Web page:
CXL Review: Digital Analytics IX
Part 9 of a series of 12 posts that will document my progress, learnings, and discoveries from the Digital Analytics mini degree at CXL Institute.
That is what this article will be about.
Charts. Trends, bars, columns, pies, and all that good stuff.
This will cover the first half of the CXL’s Google Data Studio course.
First of all, I got to say I’m really liking the instructor. She, besides knowing a bunch of stuff about data presentation, seems pretty passionate about it. Almost intoxicating. I didn´t even know I hated pie charts until she spoke very strongly about them. But hey, I learned that they are useful sometimes. Every single one has an occasion when it’s the best option. Every chart has it’s time to shine, we just got to find the right occasion.
So, let’s not hate on any charts. :)
Well, going into the course. I think it is important to first lay ground on the most important concepts. As I will talk solely about Google Data Studio, I’d like to be sure everyone is on the same page.
GDS is a totally free tool by Google to present data. This is the master-tool of data presentation. Remember when Mercer said that you had tools for capturing, storing, and presenting data? Well, this is the presenting part. Google Analytics is the storing and Google Tag Manager will be capturing. Just for the record.
As GDS presents data, that data must come from somewhere, right? There are a lot of data sources available to extract data from. A data source can be Facebook, Google Analytics, Linkedin, SemRush, Ahrefs, Google Sheets, or even Supermetrics.
This time, we’ll focus only on GA, because that’s what the course chose to use.
As in GA, in GDS we have dimensions and metrics. Letters and numbers.
And we will create reports based on that. Yay. That’s Google Data Studio in a nutshell. Here are some tips for the set up:
- Set data source at the report level
- PLAN! What data points will you need?
- How much engagement do you want in your report? Will it be flexible or static?
- Sketch it!
- What KPI’s will be more important? What type of charts will be better for them?
- Data / Pixel ratio. Huge game-changer. Let’s not waste pixels on things that don´t work and don´t serve any useful purpose.
- What you´ll be able to customize: page size, color palette, and layout.
- Available data visualizations include tables, scorecards, line charts, bar and column charts, maps, treemaps, scatter plots, pie, and donuts.
Let’s talk about what everyone wants to know. What type of chart should you use?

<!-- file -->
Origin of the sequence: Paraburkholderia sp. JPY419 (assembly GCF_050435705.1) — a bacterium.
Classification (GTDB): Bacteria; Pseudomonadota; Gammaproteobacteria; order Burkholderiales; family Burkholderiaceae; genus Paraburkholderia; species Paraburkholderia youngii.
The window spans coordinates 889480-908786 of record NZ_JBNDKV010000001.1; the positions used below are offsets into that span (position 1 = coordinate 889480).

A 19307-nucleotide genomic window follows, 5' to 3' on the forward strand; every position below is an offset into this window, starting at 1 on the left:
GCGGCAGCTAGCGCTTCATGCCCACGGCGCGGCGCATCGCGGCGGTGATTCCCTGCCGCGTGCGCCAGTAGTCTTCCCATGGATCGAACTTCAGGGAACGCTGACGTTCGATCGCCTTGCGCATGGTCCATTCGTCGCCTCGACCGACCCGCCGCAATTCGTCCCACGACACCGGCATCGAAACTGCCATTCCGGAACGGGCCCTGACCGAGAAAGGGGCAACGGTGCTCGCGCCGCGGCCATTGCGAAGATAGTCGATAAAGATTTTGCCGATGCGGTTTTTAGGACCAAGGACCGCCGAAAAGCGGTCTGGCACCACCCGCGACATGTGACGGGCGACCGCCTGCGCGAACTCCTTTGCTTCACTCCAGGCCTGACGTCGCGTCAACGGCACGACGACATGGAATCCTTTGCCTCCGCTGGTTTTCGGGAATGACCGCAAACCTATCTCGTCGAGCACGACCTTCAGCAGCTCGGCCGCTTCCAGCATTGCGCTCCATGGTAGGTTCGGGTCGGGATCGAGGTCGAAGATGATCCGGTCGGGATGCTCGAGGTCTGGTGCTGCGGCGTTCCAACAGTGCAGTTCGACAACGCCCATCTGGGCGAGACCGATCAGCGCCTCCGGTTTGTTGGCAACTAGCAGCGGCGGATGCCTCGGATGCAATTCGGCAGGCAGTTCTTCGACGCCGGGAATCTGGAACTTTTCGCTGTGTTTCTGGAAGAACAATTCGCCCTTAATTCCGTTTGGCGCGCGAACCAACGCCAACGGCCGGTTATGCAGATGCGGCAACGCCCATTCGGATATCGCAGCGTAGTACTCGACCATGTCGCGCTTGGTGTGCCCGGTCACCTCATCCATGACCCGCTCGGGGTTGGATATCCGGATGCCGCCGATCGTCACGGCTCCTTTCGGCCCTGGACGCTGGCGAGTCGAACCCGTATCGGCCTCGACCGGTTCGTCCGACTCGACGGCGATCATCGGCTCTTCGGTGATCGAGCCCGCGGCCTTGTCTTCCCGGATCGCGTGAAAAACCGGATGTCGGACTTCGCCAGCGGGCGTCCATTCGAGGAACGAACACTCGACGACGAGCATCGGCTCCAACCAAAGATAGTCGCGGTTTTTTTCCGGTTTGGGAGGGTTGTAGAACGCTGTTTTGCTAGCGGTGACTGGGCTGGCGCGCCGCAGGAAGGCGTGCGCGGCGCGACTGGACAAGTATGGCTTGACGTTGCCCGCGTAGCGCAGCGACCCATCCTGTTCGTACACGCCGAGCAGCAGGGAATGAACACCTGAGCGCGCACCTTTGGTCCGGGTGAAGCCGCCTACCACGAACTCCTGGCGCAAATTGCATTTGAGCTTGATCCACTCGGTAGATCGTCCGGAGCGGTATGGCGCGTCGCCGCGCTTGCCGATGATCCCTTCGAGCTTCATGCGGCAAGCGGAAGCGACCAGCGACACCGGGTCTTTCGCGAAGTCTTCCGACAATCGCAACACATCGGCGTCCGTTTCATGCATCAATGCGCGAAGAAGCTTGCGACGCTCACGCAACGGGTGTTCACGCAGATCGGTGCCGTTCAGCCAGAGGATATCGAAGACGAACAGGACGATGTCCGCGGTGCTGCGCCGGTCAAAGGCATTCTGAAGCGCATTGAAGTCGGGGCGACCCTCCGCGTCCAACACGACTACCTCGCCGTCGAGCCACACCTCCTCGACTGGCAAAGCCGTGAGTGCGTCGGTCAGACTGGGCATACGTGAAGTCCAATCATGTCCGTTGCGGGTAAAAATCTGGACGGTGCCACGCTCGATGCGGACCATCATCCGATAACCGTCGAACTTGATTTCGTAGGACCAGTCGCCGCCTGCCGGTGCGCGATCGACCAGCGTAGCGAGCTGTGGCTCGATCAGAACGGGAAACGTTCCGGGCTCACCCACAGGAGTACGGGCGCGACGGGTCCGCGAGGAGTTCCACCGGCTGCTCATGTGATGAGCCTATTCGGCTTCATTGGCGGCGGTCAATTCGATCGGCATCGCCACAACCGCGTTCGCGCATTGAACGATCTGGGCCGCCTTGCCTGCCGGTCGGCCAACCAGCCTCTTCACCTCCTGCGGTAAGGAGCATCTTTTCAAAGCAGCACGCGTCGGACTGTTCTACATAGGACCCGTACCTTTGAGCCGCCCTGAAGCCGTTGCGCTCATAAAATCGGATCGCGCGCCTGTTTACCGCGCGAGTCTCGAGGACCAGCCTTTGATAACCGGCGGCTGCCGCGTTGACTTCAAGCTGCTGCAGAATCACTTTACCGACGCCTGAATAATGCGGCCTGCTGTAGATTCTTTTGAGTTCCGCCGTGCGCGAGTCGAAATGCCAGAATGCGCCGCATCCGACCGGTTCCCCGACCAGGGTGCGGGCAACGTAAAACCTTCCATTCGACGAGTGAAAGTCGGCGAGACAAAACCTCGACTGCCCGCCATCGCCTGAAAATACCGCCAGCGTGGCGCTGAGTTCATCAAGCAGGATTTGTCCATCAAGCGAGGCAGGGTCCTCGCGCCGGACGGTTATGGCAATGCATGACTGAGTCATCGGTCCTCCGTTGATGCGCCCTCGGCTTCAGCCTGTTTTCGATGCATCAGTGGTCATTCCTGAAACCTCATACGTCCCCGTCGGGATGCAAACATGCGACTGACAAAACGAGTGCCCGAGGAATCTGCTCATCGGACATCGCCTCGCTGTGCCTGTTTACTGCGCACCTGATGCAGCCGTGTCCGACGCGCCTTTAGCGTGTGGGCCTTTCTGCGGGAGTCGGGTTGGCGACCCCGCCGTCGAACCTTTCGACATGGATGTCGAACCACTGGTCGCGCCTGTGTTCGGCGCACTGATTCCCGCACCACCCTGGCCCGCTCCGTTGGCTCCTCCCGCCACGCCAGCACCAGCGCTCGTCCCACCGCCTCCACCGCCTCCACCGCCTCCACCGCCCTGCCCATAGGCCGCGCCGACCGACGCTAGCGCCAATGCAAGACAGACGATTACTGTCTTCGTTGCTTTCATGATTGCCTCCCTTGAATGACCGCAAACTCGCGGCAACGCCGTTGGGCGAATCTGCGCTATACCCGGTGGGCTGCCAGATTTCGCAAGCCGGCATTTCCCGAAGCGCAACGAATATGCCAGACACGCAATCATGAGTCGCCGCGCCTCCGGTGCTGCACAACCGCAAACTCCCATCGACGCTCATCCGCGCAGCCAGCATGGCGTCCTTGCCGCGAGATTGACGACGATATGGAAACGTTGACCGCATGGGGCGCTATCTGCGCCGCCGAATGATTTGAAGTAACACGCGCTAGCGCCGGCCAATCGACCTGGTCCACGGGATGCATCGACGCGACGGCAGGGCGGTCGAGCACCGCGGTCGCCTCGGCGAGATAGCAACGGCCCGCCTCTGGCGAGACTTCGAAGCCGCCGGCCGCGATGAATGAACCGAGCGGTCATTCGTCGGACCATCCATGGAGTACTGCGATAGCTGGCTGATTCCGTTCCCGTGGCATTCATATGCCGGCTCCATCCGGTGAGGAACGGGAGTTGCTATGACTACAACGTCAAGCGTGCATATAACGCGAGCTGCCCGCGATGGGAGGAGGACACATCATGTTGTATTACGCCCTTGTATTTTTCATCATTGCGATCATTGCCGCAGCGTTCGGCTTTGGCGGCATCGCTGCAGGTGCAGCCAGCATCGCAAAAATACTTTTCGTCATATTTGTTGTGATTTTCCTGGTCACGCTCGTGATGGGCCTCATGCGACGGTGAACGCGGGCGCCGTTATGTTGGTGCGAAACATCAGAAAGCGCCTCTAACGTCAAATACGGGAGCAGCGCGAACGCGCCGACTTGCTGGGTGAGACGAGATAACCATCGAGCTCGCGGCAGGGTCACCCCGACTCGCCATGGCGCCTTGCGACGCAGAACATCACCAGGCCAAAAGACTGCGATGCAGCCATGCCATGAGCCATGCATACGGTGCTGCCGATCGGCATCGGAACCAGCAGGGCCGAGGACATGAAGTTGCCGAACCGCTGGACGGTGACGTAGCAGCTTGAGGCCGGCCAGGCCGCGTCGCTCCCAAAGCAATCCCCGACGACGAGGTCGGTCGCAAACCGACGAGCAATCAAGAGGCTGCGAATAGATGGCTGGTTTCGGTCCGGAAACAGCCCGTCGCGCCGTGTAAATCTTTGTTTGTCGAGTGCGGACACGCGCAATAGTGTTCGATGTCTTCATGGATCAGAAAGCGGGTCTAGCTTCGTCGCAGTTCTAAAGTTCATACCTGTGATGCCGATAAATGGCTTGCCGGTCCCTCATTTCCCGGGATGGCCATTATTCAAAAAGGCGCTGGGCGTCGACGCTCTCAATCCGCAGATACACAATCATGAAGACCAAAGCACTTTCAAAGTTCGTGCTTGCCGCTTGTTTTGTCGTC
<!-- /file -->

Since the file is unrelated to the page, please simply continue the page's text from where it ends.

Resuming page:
Line charts to showcase trends.
- Don’t use the grid, it will just make it hard to read and that would mean dead pixels.
- If you have multiple lines, use legends to differentiate.
- When to combine 2 metrics? When they tell a story together. Don´t just cramp multiple things together because it looks “good”. It must serve a purpose.
Bar and column charts to showcase differences.
- Overall, bars are easier to read. So use that. The text doesn´t have to be arranged diagonally and be all weird, it will just stay horizontal.
Area charts to showcase differences overtime.
Sparklines to showcase trends but simpler.
- Useful when you have a lot of data to show.
- Useful when combined with a scorecard.
In table bars to visualize a lot of data in little space.
- Show numbers and charts
- You will need a lot of formatting to make it cute and understandable.
- Use pixels correctly.
- The scroll is better than having pages.
- Make them transparent, no color!
- Add totals
- Add a header.
Scorecards to show important numbers.
- Useful for showcasing KPI’s.
- When possible, always compact the number.
- Use decimals only when necessary to understand or interpret the data.
Pie charts to visualize parts of a whole.
- Don´t use them when there are too many pieces. As much as 3.
- The data must be part of a whole.
- If you need to use 2 pie charts, you are doing it wrong. Use another type of chart instead, it will likely be more useful.
- Do not use it to show sources or countries. Maybe devices.
Maps to visualize geography?
- Use only when super relevant. Always ask yourself, is it necessary?
Formatting is a big part of reports. A huge part really. We are trying to make it pleasant to the eye. So, here are some tips on how to use color.
- Call out a data point by making it BOLD.
- Use your brand colors.
- Keep colors consistent. If green=good and red=bad once, they stay that way through the report.
- Color your dimensions value across your report. It will make it easier to read.
- Use conditional formatting.
- Trust your intuition.
Well, here we saw a few tips and tricks for making a nice USEFUL report on Google Data Studio. Next time, we will dig a little deeper and maybe start on other data analysis tools! See you next time.